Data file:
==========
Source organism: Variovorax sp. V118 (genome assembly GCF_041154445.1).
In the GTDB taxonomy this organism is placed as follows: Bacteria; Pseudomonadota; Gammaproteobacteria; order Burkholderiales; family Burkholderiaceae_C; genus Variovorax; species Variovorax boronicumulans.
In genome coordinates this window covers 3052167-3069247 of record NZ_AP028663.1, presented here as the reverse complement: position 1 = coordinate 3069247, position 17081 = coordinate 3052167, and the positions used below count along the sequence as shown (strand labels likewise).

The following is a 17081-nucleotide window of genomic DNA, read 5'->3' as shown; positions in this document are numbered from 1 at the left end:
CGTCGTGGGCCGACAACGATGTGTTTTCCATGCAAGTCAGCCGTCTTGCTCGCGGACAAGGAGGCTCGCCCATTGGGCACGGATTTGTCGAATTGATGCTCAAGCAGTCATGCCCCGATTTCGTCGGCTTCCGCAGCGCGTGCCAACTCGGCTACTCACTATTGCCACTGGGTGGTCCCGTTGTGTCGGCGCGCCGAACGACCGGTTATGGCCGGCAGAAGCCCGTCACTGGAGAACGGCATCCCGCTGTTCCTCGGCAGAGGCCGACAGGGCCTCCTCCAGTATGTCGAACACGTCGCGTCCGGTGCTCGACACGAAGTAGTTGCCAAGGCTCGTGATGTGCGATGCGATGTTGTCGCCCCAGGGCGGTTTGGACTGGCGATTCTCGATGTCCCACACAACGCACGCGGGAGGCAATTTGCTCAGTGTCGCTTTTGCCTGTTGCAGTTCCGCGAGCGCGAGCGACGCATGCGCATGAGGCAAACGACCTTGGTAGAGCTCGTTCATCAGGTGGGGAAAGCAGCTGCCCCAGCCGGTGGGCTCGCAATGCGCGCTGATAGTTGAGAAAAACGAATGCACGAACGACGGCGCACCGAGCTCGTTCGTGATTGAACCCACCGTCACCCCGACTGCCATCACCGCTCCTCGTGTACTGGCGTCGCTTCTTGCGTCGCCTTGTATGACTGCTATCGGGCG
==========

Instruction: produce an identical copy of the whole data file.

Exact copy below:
Source organism: Variovorax sp. V118 (genome assembly GCF_041154445.1).
In the GTDB taxonomy this organism is placed as follows: Bacteria; Pseudomonadota; Gammaproteobacteria; order Burkholderiales; family Burkholderiaceae_C; genus Variovorax; species Variovorax boronicumulans.
In genome coordinates this window covers 3052167-3069247 of record NZ_AP028663.1, presented here as the reverse complement: position 1 = coordinate 3069247, position 17081 = coordinate 3052167, and the positions used below count along the sequence as shown (strand labels likewise).

The following is a 17081-nucleotide window of genomic DNA, read 5'->3' as shown; positions in this document are numbered from 1 at the left end:
CGTCGTGGGCCGACAACGATGTGTTTTCCATGCAAGTCAGCCGTCTTGCTCGCGGACAAGGAGGCTCGCCCATTGGGCACGGATTTGTCGAATTGATGCTCAAGCAGTCATGCCCCGATTTCGTCGGCTTCCGCAGCGCGTGCCAACTCGGCTACTCACTATTGCCACTGGGTGGTCCCGTTGTGTCGGCGCGCCGAACGACCGGTTATGGCCGGCAGAAGCCCGTCACTGGAGAACGGCATCCCGCTGTTCCTCGGCAGAGGCCGACAGGGCCTCCTCCAGTATGTCGAACACGTCGCGTCCGGTGCTCGACACGAAGTAGTTGCCAAGGCTCGTGATGTGCGATGCGATGTTGTCGCCCCAGGGCGGTTTGGACTGGCGATTCTCGATGTCCCACACAACGCACGCGGGAGGCAATTTGCTCAGTGTCGCTTTTGCCTGTTGCAGTTCCGCGAGCGCGAGCGACGCATGCGCATGAGGCAAACGACCTTGGTAGAGCTCGTTCATCAGGTGGGGAAAGCAGCTGCCCCAGCCGGTGGGCTCGCAATGCGCGCTGATAGTTGAGAAAAACGAATGCACGAACGACGGCGCACCGAGCTCGTTCGTGATTGAACCCACCGTCACCCCGACTGCCATCACCGCTCCTCGTGTACTGGCGTCGCTTCTTGCGTCGCCTTGTATGACTGCTATCGGGCG